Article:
“If it takes a little longer this year, it’s not because it’s chaos or misconduct, it’s just how we know people are being careful and counting carefully,” he said.
Find your state’s policy: The National Conference of State Legislatures has state-by-state breakdowns of mail-in voting policies in effect for the 2020 general election, including when ballot processing and counting begins. The National Association of Secretaries of State also has a guide to deadlines for early and absentee voting. Since there could still be changes leading up to the election, it is recommended that you also check with your state election board’s website for the latest information.
Changes — and challenges — to mail-in ballot deadlines
The last day to vote in-person in the general election is Nov. 3. Absentee and mail-in ballots also typically must be received or postmarked by that date, if not earlier, depending on a state’s rules. That leaves some room for mail-in ballots to be received after Election Day. In Washington State, mail-in ballots received as late as Nov. 23 are still valid, as long as they were postmarked by Nov. 3.
Changes to election policies this year due to the coronavirus pandemic include extended deadlines to receive ballots in some states, including Kentucky, Massachusetts, Mississippi, Minnesota, New Jersey and Pennsylvania, where just this week the U.S. Supreme Court declined to overturn a state court ruling that absentee ballots should be counted as long as they are received by Nov. 6. A new federal civil rights lawsuit seeks to challenge that deadline.
In North Carolina this week, the Court of Appeals ruled that votes postmarked by 5 p.m. on Election Day could be accepted up to Nov. 12.
Wisconsin has faced similar challenges to a deadline extension. After a series of dueling court rulings over whether absentee ballots that arrive after Nov. 3 can count, an appeals court last week reinstated Wisconsin’s usual rule that all ballots must be received by Election Day.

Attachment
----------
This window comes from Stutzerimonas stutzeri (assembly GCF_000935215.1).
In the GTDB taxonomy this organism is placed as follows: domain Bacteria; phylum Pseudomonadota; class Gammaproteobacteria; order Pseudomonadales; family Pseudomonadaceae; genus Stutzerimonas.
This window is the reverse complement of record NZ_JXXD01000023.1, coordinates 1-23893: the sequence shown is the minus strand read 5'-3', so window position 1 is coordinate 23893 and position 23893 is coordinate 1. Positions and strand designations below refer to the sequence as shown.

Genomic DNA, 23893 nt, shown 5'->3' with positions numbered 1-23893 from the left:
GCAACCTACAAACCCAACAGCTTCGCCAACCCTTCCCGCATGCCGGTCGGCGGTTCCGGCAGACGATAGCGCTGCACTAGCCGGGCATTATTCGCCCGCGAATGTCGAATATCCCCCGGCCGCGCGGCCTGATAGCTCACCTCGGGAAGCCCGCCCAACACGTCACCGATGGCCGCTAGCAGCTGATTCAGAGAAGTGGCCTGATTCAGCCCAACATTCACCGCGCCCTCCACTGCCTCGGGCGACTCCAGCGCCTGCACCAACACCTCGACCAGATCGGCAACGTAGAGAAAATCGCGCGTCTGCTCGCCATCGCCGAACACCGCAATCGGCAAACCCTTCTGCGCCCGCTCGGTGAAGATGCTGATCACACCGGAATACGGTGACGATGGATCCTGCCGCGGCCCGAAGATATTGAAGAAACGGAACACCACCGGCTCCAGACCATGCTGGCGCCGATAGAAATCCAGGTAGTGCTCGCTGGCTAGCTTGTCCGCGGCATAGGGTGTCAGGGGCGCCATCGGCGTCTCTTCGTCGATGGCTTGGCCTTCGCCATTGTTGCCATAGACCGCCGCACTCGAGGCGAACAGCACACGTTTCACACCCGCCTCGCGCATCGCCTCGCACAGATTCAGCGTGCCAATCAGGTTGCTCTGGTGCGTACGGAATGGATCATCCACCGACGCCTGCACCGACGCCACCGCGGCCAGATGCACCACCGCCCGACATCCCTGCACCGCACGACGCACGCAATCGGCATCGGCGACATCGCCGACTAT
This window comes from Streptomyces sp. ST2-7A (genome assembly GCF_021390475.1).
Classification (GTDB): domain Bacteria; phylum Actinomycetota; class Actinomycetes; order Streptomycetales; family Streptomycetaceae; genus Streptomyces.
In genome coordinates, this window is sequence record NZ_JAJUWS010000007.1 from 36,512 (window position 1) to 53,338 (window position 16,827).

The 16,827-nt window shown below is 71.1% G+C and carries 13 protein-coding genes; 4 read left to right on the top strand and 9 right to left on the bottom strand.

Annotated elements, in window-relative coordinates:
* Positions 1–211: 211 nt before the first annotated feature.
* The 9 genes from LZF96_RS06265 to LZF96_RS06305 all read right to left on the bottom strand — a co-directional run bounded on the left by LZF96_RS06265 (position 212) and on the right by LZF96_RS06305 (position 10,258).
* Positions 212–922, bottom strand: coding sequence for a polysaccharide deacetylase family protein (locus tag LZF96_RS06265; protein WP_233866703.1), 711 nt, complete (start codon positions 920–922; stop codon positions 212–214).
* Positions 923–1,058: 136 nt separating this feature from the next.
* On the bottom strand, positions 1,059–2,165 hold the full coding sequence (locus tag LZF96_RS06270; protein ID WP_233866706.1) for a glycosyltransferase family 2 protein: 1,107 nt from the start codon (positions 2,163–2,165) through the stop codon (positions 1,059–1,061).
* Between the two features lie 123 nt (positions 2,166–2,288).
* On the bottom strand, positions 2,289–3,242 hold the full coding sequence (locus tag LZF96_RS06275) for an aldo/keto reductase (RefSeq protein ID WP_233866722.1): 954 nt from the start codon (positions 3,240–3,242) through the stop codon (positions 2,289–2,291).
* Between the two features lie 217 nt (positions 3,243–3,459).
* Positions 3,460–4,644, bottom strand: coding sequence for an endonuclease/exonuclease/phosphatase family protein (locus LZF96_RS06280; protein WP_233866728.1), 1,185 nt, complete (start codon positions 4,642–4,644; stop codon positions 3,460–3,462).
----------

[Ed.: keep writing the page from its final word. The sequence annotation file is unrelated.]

Similar extensions were also overturned in Indiana and Michigan.
Cases in North Carolina, Michigan, Minnesota, Georgia and Alabama regarding deadline extensions could still make their way to the U.S. Supreme Court.
Walden told “Good Morning America” that the lawsuits can be confusing, but that these issues will be resolved by Election Day. Though Kate Shaw, a Cardozo law professor and legal consultant for ABC News, said that there could be renewed legal challenges if the count is close in battleground states after Nov. 3.
Find your state’s policy: FiveThirtyEight has a state-by-state voting guide that includes mail ballot deadlines. The U.S. Vote Foundation also lets you search for your state’s absentee ballot return deadlines. And again, it is recommended that you also check with your state election board’s website for the most up-to-date information.
Certifying the results
Once ballots are collected, they are counted and verified, then made official, through processes typically referred to as canvassing and certification, according to Ballotpedia.
States also have set deadlines by which they must canvass and then certify election results — and those can vary widely depending on where you live.
According to Ballotpedia, citing state laws, six states must certify election results within a week of the general election; 26 states and Washington, D.C., have a deadline between Nov. 10 and Nov. 30; 14 have a deadline in December, and four do not have deadlines in their state laws.
Among key battleground states, those deadlines range from Nov. 11 (Pennsylvania) to Dec. 1 (Nevada and Wisconsin). For potential battleground Texas, it is Dec. 3.
The last day for states to resolve contested election results — what’s known as the “safe harbor” deadline — is Dec. 8, with the Electoral College set to meet in each state on Dec. 14 to formally cast their votes for the president.
Find your state’s policy: See your state’s certification deadline here.